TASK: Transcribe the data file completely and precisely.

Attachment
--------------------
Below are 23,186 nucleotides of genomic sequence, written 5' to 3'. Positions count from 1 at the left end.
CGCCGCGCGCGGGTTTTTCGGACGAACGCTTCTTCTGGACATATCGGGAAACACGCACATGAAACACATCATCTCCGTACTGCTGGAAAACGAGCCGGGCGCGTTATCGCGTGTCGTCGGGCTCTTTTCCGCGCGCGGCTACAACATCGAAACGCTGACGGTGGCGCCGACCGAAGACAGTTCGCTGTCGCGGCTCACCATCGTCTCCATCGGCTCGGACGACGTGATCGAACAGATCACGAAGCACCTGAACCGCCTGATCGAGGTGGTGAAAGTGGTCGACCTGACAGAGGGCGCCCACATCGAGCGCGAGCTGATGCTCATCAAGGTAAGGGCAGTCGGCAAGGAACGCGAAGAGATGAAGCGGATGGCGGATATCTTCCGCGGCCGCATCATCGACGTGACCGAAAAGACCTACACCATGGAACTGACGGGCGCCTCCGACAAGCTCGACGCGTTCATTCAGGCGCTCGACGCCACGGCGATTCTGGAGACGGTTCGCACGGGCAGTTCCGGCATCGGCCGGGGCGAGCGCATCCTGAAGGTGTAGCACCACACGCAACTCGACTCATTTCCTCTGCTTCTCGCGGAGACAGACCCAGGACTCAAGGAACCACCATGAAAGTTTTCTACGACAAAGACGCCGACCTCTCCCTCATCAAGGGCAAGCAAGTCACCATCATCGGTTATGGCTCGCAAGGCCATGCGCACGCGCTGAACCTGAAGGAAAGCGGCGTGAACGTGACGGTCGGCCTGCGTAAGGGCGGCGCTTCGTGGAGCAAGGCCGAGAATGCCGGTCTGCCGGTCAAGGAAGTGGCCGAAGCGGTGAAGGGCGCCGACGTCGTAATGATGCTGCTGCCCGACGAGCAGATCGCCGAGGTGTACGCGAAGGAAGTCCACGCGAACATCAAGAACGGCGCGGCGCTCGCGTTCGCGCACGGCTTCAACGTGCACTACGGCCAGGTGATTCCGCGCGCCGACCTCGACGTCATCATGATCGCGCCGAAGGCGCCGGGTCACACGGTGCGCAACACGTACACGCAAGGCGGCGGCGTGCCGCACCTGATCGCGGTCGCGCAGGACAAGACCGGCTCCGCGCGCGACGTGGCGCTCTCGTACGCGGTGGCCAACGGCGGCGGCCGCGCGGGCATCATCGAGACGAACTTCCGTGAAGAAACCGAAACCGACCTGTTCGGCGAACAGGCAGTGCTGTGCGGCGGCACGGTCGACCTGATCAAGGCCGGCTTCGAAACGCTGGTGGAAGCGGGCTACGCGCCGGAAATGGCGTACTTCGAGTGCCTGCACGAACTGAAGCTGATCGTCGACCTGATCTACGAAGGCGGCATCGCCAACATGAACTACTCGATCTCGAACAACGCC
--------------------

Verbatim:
Below are 23,186 nucleotides of genomic sequence, written 5' to 3'. Positions count from 1 at the left end.
CGCCGCGCGCGGGTTTTTCGGACGAACGCTTCTTCTGGACATATCGGGAAACACGCACATGAAACACATCATCTCCGTACTGCTGGAAAACGAGCCGGGCGCGTTATCGCGTGTCGTCGGGCTCTTTTCCGCGCGCGGCTACAACATCGAAACGCTGACGGTGGCGCCGACCGAAGACAGTTCGCTGTCGCGGCTCACCATCGTCTCCATCGGCTCGGACGACGTGATCGAACAGATCACGAAGCACCTGAACCGCCTGATCGAGGTGGTGAAAGTGGTCGACCTGACAGAGGGCGCCCACATCGAGCGCGAGCTGATGCTCATCAAGGTAAGGGCAGTCGGCAAGGAACGCGAAGAGATGAAGCGGATGGCGGATATCTTCCGCGGCCGCATCATCGACGTGACCGAAAAGACCTACACCATGGAACTGACGGGCGCCTCCGACAAGCTCGACGCGTTCATTCAGGCGCTCGACGCCACGGCGATTCTGGAGACGGTTCGCACGGGCAGTTCCGGCATCGGCCGGGGCGAGCGCATCCTGAAGGTGTAGCACCACACGCAACTCGACTCATTTCCTCTGCTTCTCGCGGAGACAGACCCAGGACTCAAGGAACCACCATGAAAGTTTTCTACGACAAAGACGCCGACCTCTCCCTCATCAAGGGCAAGCAAGTCACCATCATCGGTTATGGCTCGCAAGGCCATGCGCACGCGCTGAACCTGAAGGAAAGCGGCGTGAACGTGACGGTCGGCCTGCGTAAGGGCGGCGCTTCGTGGAGCAAGGCCGAGAATGCCGGTCTGCCGGTCAAGGAAGTGGCCGAAGCGGTGAAGGGCGCCGACGTCGTAATGATGCTGCTGCCCGACGAGCAGATCGCCGAGGTGTACGCGAAGGAAGTCCACGCGAACATCAAGAACGGCGCGGCGCTCGCGTTCGCGCACGGCTTCAACGTGCACTACGGCCAGGTGATTCCGCGCGCCGACCTCGACGTCATCATGATCGCGCCGAAGGCGCCGGGTCACACGGTGCGCAACACGTACACGCAAGGCGGCGGCGTGCCGCACCTGATCGCGGTCGCGCAGGACAAGACCGGCTCCGCGCGCGACGTGGCGCTCTCGTACGCGGTGGCCAACGGCGGCGGCCGCGCGGGCATCATCGAGACGAACTTCCGTGAAGAAACCGAAACCGACCTGTTCGGCGAACAGGCAGTGCTGTGCGGCGGCACGGTCGACCTGATCAAGGCCGGCTTCGAAACGCTGGTGGAAGCGGGCTACGCGCCGGAAATGGCGTACTTCGAGTGCCTGCACGAACTGAAGCTGATCGTCGACCTGATCTACGAAGGCGGCATCGCCAACATGAACTACTCGATCTCGAACAACGCC